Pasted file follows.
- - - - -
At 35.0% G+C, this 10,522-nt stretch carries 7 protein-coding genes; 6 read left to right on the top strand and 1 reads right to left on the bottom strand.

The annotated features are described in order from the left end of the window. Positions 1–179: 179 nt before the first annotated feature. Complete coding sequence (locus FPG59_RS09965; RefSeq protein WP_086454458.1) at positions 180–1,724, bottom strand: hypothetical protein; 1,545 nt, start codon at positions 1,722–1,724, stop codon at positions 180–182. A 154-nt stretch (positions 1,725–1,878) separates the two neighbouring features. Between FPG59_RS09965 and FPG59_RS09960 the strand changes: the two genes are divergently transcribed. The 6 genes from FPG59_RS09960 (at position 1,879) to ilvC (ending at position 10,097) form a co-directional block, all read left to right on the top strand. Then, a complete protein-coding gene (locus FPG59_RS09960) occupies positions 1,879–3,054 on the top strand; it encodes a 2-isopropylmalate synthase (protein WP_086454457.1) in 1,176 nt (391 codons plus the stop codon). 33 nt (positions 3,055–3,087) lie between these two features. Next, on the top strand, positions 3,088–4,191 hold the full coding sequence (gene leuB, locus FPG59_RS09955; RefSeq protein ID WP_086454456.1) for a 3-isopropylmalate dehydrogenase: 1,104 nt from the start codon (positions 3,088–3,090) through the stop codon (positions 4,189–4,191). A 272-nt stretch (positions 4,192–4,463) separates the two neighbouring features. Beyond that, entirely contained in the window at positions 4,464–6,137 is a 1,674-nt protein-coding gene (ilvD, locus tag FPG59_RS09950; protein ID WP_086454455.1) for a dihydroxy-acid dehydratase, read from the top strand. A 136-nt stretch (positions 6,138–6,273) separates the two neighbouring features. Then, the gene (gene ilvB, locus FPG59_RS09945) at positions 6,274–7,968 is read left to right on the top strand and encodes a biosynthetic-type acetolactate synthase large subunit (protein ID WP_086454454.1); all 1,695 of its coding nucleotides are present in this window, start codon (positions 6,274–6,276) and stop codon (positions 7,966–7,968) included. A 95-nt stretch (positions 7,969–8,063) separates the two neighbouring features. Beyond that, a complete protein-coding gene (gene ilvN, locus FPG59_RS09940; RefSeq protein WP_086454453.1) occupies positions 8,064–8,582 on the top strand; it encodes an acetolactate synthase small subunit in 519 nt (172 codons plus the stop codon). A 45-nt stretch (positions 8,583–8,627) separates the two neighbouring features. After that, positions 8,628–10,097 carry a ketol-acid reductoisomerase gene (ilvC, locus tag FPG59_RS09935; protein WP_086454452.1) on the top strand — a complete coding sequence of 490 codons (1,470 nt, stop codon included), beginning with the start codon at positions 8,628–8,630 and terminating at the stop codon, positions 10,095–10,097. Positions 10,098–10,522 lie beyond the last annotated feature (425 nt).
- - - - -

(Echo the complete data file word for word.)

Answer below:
At 35.0% G+C, this 10,522-nt stretch carries 7 protein-coding genes; 6 read left to right on the top strand and 1 reads right to left on the bottom strand.

The annotated features are described in order from the left end of the window. Positions 1–179: 179 nt before the first annotated feature. Complete coding sequence (locus FPG59_RS09965; RefSeq protein WP_086454458.1) at positions 180–1,724, bottom strand: hypothetical protein; 1,545 nt, start codon at positions 1,722–1,724, stop codon at positions 180–182. A 154-nt stretch (positions 1,725–1,878) separates the two neighbouring features. Between FPG59_RS09965 and FPG59_RS09960 the strand changes: the two genes are divergently transcribed. The 6 genes from FPG59_RS09960 (at position 1,879) to ilvC (ending at position 10,097) form a co-directional block, all read left to right on the top strand. Then, a complete protein-coding gene (locus FPG59_RS09960) occupies positions 1,879–3,054 on the top strand; it encodes a 2-isopropylmalate synthase (protein WP_086454457.1) in 1,176 nt (391 codons plus the stop codon). 33 nt (positions 3,055–3,087) lie between these two features. Next, on the top strand, positions 3,088–4,191 hold the full coding sequence (gene leuB, locus FPG59_RS09955; RefSeq protein ID WP_086454456.1) for a 3-isopropylmalate dehydrogenase: 1,104 nt from the start codon (positions 3,088–3,090) through the stop codon (positions 4,189–4,191). A 272-nt stretch (positions 4,192–4,463) separates the two neighbouring features. Beyond that, entirely contained in the window at positions 4,464–6,137 is a 1,674-nt protein-coding gene (ilvD, locus tag FPG59_RS09950; protein ID WP_086454455.1) for a dihydroxy-acid dehydratase, read from the top strand. A 136-nt stretch (positions 6,138–6,273) separates the two neighbouring features. Then, the gene (gene ilvB, locus FPG59_RS09945) at positions 6,274–7,968 is read left to right on the top strand and encodes a biosynthetic-type acetolactate synthase large subunit (protein ID WP_086454454.1); all 1,695 of its coding nucleotides are present in this window, start codon (positions 6,274–6,276) and stop codon (positions 7,966–7,968) included. A 95-nt stretch (positions 7,969–8,063) separates the two neighbouring features. Beyond that, a complete protein-coding gene (gene ilvN, locus FPG59_RS09940; RefSeq protein WP_086454453.1) occupies positions 8,064–8,582 on the top strand; it encodes an acetolactate synthase small subunit in 519 nt (172 codons plus the stop codon). A 45-nt stretch (positions 8,583–8,627) separates the two neighbouring features. After that, positions 8,628–10,097 carry a ketol-acid reductoisomerase gene (ilvC, locus tag FPG59_RS09935; protein WP_086454452.1) on the top strand — a complete coding sequence of 490 codons (1,470 nt, stop codon included), beginning with the start codon at positions 8,628–8,630 and terminating at the stop codon, positions 10,095–10,097. Positions 10,098–10,522 lie beyond the last annotated feature (425 nt).